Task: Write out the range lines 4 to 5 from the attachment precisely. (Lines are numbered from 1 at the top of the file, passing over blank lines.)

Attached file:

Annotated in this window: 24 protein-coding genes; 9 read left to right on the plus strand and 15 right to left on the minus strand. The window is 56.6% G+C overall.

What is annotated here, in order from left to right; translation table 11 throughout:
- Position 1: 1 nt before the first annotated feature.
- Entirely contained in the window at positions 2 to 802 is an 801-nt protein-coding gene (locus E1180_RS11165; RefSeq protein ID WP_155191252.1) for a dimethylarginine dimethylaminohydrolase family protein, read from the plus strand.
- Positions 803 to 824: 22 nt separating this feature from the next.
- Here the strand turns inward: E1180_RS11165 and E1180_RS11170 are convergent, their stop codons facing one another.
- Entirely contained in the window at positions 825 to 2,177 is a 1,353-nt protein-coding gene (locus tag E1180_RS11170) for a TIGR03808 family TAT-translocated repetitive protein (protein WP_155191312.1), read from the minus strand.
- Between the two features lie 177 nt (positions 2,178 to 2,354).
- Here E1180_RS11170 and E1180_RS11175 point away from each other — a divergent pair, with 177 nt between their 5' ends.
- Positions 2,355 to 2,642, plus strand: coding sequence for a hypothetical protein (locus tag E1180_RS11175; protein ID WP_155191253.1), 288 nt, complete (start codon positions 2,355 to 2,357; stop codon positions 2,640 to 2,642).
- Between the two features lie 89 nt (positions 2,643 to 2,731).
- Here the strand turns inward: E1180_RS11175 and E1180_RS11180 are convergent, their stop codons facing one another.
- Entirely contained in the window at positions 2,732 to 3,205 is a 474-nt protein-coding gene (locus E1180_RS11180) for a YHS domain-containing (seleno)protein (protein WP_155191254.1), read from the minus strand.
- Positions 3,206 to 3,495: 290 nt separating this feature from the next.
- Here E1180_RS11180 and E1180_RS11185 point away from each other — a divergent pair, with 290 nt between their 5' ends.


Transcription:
- Entirely contained in the window at positions 2 to 802 is an 801-nt protein-coding gene (locus E1180_RS11165; RefSeq protein ID WP_155191252.1) for a dimethylarginine dimethylaminohydrolase family protein, read from the plus strand.
- Positions 803 to 824: 22 nt separating this feature from the next.